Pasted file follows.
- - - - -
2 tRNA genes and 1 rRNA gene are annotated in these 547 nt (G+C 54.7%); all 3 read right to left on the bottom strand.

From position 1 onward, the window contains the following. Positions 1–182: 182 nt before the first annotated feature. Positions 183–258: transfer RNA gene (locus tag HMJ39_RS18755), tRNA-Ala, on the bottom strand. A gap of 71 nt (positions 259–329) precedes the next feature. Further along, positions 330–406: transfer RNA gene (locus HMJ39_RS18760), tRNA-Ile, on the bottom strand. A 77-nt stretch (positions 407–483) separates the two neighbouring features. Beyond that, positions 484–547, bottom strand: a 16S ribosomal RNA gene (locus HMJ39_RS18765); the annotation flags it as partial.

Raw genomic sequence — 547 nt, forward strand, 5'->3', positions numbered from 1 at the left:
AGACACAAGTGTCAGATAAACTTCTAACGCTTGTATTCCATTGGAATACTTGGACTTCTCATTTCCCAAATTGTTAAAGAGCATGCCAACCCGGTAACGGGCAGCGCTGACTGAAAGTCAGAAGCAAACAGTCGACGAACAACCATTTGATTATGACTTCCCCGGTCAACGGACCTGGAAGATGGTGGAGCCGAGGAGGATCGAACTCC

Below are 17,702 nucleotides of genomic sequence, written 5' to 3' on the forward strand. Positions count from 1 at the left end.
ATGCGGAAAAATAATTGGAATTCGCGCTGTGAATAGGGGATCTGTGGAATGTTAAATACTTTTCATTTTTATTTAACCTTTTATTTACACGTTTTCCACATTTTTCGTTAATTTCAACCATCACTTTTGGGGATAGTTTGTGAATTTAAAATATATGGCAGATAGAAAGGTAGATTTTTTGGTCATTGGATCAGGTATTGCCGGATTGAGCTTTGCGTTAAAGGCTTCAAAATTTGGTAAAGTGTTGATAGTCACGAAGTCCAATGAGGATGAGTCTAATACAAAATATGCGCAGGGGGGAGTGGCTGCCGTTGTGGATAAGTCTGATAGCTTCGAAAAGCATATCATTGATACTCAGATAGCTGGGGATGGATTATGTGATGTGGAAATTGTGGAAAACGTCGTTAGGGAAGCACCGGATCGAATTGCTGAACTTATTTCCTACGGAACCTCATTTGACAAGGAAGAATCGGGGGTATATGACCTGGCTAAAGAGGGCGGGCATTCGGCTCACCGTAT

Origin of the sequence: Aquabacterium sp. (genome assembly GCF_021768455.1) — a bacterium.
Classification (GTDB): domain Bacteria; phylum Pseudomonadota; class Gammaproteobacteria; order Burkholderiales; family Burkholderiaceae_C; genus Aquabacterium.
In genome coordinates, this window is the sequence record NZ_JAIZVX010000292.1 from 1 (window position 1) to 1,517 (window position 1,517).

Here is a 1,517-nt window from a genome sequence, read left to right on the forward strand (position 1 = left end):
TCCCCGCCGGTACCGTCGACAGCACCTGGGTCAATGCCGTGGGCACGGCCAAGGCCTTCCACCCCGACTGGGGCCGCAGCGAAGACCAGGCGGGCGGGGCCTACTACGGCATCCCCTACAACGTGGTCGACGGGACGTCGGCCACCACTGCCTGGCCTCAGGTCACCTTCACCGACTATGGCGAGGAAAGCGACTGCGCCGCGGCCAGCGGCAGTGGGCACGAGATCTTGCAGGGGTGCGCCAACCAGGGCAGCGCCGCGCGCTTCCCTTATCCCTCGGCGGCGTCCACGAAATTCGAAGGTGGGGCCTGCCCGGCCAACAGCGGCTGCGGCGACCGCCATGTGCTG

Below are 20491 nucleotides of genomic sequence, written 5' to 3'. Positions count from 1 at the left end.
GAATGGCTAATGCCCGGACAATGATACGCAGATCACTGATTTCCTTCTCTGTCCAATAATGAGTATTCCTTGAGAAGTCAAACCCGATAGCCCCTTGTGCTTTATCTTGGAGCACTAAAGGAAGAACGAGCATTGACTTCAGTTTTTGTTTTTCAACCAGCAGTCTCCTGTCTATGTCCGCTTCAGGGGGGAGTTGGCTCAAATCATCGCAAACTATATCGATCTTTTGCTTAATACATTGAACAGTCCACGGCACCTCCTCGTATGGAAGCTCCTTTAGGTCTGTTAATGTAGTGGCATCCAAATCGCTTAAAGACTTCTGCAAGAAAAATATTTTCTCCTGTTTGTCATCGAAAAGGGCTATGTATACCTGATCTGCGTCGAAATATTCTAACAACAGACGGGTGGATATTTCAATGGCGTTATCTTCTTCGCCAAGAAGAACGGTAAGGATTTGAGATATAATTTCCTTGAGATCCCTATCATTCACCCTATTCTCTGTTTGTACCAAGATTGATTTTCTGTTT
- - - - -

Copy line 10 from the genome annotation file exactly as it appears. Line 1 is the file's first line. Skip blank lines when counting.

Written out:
Here is a 1,517-nt window from a genome sequence, read left to right on the forward strand (position 1 = left end):